Tuesday, March 3, 2015

Kirsten Swenson and Eva Hesse

I first learned about Eva Hesse from Professor Swenson at NYU. Prof. Swenson's art history was one of my favorite classes. I enjoyed learning about Eva Hesse and made her one of the primary artists cited in my MFA thesis. Thanks Prof. Swenson for the inspiration! Here's an excerpt from thesis about Hesse:

"Eva Hesse’s work and thinking  inspired me to stretch my own artistic boundaries in sculpture.  As one of the most innovative artists of the 1960s, Hesse created sculpture by using non-traditional materials such as latex and fiberglass. Much of Hesse’s sculptures include repeated units that vary slightly and embody opposite extremes, for example, order/chaos, hardness/softness, directness/irony, horror/humor, and geometry/irregularity.  The strength of Hesse’s work is its expressiveness and innovation. Hesse’s explorations have inspired me in my studio practice to explore materials, process and innovative ways to install work." © Laura Petrovich-Cheney, 2009, MFA Thesis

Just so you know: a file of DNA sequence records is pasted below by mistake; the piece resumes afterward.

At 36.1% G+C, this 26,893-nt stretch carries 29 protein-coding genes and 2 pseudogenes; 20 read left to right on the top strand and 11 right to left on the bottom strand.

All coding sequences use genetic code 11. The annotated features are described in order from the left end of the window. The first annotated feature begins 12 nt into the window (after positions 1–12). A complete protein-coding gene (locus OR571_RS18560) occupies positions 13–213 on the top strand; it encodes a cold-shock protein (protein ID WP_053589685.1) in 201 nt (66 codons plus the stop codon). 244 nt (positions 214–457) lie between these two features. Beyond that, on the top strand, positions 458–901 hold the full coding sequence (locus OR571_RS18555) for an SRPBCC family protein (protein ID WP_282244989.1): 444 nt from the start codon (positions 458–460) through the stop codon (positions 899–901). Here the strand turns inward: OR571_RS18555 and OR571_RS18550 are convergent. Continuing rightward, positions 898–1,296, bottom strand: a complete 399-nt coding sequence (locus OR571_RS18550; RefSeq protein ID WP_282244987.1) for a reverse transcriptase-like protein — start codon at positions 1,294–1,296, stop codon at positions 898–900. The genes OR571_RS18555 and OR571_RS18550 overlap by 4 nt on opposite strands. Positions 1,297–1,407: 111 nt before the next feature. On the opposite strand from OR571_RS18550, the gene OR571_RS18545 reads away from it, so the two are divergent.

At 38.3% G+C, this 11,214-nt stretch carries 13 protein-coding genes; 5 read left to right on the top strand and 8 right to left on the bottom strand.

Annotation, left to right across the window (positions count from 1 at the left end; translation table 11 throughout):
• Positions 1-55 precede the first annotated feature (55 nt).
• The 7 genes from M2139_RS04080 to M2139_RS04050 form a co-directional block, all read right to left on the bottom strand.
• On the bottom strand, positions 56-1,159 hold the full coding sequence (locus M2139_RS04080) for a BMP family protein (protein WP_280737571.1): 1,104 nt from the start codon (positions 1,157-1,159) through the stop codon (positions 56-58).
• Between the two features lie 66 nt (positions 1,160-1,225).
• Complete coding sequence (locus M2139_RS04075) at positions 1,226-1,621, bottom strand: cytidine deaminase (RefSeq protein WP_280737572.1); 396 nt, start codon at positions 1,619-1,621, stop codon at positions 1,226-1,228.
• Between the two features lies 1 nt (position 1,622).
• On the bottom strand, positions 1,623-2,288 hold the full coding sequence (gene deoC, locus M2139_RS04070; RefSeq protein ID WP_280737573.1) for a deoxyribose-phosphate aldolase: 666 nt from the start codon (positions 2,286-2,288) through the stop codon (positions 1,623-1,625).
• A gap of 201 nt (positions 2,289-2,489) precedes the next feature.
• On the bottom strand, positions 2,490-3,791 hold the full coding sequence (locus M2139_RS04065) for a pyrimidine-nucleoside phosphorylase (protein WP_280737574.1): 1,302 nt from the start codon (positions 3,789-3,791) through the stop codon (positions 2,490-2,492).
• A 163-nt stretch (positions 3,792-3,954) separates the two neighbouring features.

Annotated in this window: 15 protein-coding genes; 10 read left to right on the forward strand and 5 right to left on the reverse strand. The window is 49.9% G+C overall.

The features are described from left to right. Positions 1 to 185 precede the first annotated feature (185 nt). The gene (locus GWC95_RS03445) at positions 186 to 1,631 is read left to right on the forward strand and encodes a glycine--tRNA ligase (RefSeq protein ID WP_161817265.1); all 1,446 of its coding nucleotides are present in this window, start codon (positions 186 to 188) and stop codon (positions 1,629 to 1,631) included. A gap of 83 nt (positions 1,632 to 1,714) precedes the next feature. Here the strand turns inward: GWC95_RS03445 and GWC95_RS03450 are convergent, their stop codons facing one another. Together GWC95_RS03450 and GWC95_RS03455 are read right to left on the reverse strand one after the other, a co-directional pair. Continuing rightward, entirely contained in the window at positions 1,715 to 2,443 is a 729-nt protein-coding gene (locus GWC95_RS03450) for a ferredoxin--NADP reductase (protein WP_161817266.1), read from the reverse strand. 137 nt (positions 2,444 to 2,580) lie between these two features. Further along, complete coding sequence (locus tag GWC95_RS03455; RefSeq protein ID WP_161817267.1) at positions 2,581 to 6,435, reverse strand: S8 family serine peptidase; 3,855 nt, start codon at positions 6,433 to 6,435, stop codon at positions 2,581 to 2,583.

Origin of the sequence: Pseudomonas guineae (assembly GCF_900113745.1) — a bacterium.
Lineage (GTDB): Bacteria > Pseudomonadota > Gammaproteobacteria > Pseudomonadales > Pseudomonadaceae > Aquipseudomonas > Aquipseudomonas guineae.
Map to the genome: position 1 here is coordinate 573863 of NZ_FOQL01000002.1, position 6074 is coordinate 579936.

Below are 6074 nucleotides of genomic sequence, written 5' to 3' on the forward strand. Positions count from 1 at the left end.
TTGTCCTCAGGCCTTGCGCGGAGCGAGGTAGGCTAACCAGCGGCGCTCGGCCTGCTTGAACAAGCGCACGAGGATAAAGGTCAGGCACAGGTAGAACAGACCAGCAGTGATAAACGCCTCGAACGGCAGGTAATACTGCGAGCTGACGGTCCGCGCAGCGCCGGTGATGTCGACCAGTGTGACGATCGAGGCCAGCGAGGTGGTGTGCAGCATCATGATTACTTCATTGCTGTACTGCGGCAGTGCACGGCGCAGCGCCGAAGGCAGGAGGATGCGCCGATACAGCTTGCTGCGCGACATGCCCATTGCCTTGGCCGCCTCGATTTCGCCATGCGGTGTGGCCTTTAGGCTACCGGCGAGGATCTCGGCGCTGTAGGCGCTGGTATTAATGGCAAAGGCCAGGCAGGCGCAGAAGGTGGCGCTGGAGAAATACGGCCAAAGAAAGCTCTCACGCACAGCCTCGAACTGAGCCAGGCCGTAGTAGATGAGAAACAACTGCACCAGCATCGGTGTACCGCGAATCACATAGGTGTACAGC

Sans II, 1968
Fiberglass, polyester resin
96.5 x 1092 x 15.6 cm / 38 x 429 7/8 x 6 1/8 in
Five units, 96.5 x 218.4 x 15.6 cm / 38 x 86 x 6 1/8 in ea
Whitney Museum of American Art, New York NY
Photo: Abby Robinson


Repetition 19, III. (1968). Nineteen tubular fiberglass units, 19 to 20 1/4" high x 11 to 12 3/4" diameter (48 to 51 cm high x 27.8 to 32.3 cm diameter). Gift of Charles and Anita Blatt. (1004.1969.a-s)Image licenced to Beth Turk THE JEWISH MUSEUM by Beth TurkUsage : - 4600 X 4600 pixels (A3) © Digital Image (c) The Museum of Modern Art



Eva Hesse. Right After, 1969.






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